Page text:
background image
Still, even after months of bouncing back
and forth between hospitals, of Joel endur-
ing meningitis, pneumonia and staph infec-
tions as complications from surgery, doctors
were optimistic that radiation and rehab
would eventually prove successful.
"And so were we. We really got into a
routine of hope," Johnathan said.
In early October, Joel and Mary Gingras
were preparing to bring Joel Jr., oldest of
their six children, home for rehab. Instead,
a doctor told them Joel wasn't going to
make it.
"I'll never forget that doctor," Mary said.
"He said, `Well, I'll give your son maybe 24
to 48 hours to live, but I understand you
have five other children, so you should be
happy about that.' I couldn't speak."
Joel slipped into a coma and died Oct. 5.
His Bonaventure teammates and classmates
gathered days later in Doylestown to say
goodbye. He was just 27.
"What are we, 22, 23 years old? Just out
of college. We're invincible, on top of the
world, life all ahead of us," Altmeyer re-
called. "And then to find out one of your
best friends is really, really sick -- what a
punch in the gut. Why him? Why this guy,
who was just so full of life? It's still hard to
talk about."
The images from the funeral are still vivid
and raw for Johnathan.
"I didn't realize what it would be like in
that receiving line, seeing how long the line
of people was. I remember thinking, `I just
can't get through this,'" Johnathan said.
"And I'll never forget, the first person I see
is Pam Laduke (now Conway), who I gradu-
ated with at Bonaventure. They were all
here for Joel and for me."
They all migrated to Kelly's Bar after the
service, still numb from trying to process
what 20-somethings never imagine they'll
"It was such a terribly sad day," Altmeyer
said. "I remember sitting there in the bar,
no one saying anything. And then, as
young, stupid professionals will do, a spit-
ball fight broke out. I just hope Joel was
laughing his butt off as he passed through
the pearly gates."
For Johnathan, the "classic Bonaventure
funeral reception" was a cathartic release,
helping to begin to heal the wounds of the
agonizing six months his family had just en-
Fr. Gerald McCaffrey, O.F.M., longtime
athletics chaplain and moderator, spoke at
the service, issuing a command to
Johnathan that he didn't consciously absorb
at the time, but one that he certainly
"He said something I'll never forget: `We
lost Joel, so now it's Johnathan's job to keep
his spirit alive. For the rest of your life, make
sure you never forget Joel,'" Johnathan re-
called. "I didn't realize when he said it that
it was an obligation, but looking back now,
maybe Father Gerald knew what he was
oel's death gave birth to the Joel A.
Gingras Jr. Fund, which has donated
more than $1.4 million to the Ameri-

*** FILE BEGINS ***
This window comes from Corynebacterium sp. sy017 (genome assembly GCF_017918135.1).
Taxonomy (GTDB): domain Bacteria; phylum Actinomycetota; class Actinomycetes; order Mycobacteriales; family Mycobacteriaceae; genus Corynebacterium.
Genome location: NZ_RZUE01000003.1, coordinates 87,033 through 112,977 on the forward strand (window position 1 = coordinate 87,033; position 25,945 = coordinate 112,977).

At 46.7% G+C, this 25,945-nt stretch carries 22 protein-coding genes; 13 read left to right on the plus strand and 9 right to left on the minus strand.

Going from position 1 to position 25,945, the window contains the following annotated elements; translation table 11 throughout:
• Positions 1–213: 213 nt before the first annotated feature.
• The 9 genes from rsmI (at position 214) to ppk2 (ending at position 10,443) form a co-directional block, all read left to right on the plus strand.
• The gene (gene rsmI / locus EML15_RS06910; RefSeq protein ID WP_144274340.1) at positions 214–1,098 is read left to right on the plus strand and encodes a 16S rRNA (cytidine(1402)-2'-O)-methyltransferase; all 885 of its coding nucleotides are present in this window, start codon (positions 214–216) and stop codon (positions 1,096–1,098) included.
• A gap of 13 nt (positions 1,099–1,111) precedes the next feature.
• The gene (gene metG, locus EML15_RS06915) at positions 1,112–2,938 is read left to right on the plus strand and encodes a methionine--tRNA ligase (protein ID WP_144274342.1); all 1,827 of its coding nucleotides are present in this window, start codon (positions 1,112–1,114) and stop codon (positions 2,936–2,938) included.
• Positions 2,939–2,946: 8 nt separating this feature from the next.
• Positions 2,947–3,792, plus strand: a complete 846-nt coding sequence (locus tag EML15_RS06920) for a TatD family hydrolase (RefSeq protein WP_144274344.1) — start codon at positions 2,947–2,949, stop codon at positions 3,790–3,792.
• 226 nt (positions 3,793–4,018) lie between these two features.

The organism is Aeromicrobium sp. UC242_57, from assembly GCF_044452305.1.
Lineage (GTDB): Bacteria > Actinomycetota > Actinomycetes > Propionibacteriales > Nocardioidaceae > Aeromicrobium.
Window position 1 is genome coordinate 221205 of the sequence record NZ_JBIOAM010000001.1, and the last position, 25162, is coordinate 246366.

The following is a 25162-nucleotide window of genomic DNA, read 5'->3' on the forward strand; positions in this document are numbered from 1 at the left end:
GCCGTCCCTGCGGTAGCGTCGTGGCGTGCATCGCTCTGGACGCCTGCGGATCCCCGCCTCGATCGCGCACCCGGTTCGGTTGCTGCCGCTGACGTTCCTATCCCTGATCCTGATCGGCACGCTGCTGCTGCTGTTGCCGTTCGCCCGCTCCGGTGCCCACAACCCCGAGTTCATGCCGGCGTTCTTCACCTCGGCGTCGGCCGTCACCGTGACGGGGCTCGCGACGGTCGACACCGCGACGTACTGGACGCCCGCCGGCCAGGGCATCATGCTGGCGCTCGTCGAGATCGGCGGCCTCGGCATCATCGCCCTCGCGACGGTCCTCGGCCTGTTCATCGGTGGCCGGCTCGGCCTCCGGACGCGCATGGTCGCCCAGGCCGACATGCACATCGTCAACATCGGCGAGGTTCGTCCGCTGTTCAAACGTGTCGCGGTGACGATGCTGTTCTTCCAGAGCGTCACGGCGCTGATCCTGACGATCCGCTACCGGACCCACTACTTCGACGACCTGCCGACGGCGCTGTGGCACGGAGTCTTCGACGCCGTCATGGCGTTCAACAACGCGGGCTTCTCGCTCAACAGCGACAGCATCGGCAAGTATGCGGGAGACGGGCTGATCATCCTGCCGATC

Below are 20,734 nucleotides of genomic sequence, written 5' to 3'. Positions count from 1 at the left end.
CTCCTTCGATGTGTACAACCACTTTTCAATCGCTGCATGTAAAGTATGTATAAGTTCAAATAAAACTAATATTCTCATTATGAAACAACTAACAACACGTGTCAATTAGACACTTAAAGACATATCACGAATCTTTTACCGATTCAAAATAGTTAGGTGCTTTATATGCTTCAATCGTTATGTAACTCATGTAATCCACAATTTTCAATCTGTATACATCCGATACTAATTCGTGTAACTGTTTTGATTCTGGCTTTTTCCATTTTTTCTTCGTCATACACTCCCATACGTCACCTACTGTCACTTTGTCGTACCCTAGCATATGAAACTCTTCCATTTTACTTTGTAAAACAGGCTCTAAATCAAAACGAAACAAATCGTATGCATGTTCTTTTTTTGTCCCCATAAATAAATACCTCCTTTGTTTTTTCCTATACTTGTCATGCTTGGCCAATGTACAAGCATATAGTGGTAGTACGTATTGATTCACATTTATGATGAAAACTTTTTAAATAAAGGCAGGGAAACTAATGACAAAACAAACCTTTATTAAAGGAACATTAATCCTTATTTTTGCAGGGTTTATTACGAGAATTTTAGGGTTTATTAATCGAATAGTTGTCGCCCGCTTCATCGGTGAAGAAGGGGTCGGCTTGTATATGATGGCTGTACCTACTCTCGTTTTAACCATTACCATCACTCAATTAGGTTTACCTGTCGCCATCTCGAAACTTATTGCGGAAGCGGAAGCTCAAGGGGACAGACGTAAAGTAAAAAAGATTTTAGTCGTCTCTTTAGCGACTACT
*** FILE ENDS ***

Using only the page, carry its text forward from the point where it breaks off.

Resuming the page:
can Brain Tumor Association (ABTA) since
1989. Buoyed by the "humbling support"
of family and friends for the past 25 years,
Johnathan said, the JAG Jr. Fund has given
more money to the 40-year-old ABTA than
any other foundation.
"We are so grateful to the Gingras family
for their unyielding support," said Elizabeth
Wilson, ABTA president and CEO. "It's really
the exception to have a fund exist this long
after someone's death. To raise their level of
donations each year, and to see the energy
and the enthusiasm for their events con-
tinue to grow is pretty remarkable."
The roots of the JAG Jr. Fund date back
to the late 1970s, when the reckless
teenage tradition of bridge jumping into
the Delaware River turned into the seren-
ity of floating down the river in an inner
tube in the early 1980s.
"My dad showed me an article about
someone drowning while bridge jumping,
so we thought tubing might be a lot of fun
instead," Johnathan said.
Ten Doylestown friends were the first to
float as seniors in high school, but when
college buddies of theirs heard about it,
interest swelled and the first official Tube
Float was held in the summer of 1983.
When Joel was diagnosed in 1988, the
Tube Float continued, but now as a
fundraiser to help with Joel's rehab costs.
When Joel died in the fall, "my dad used
some of the money to plant five trees at
the cemetery, and the rest went to the
ABTA," Johnathan said.
That first donation was for $4,675.
"Today, we write them checks for
$120,000 to $140,000," Johnathan said.
The Tube Float -- where participants
raise money through solicited pledges --
spawned a golf tournament held the day
before the Float, and a winter party that
has morphed into a black-tie gala at the
historic Union League in Philadelphia.
The events have been remarkable suc-
cesses because they're focused on fun, not
fundraising, said Joel Gingras Sr., patriarch
of the Gingras clan.
"That was the mission, to remember Joel
and to have an awful lot of fun doing it be-
cause that's what he would have wanted,"
he said.
The exhaustive work to plan the events
was becoming more frustrating than fun,
but the efforts of his younger brothers
Christian and Matthew "revitalized"
Johnathan in the late '90s, Altmeyer said.
The Gingras clan poses for a photo before the JAG Jr. Fund Gala in Philadelphia.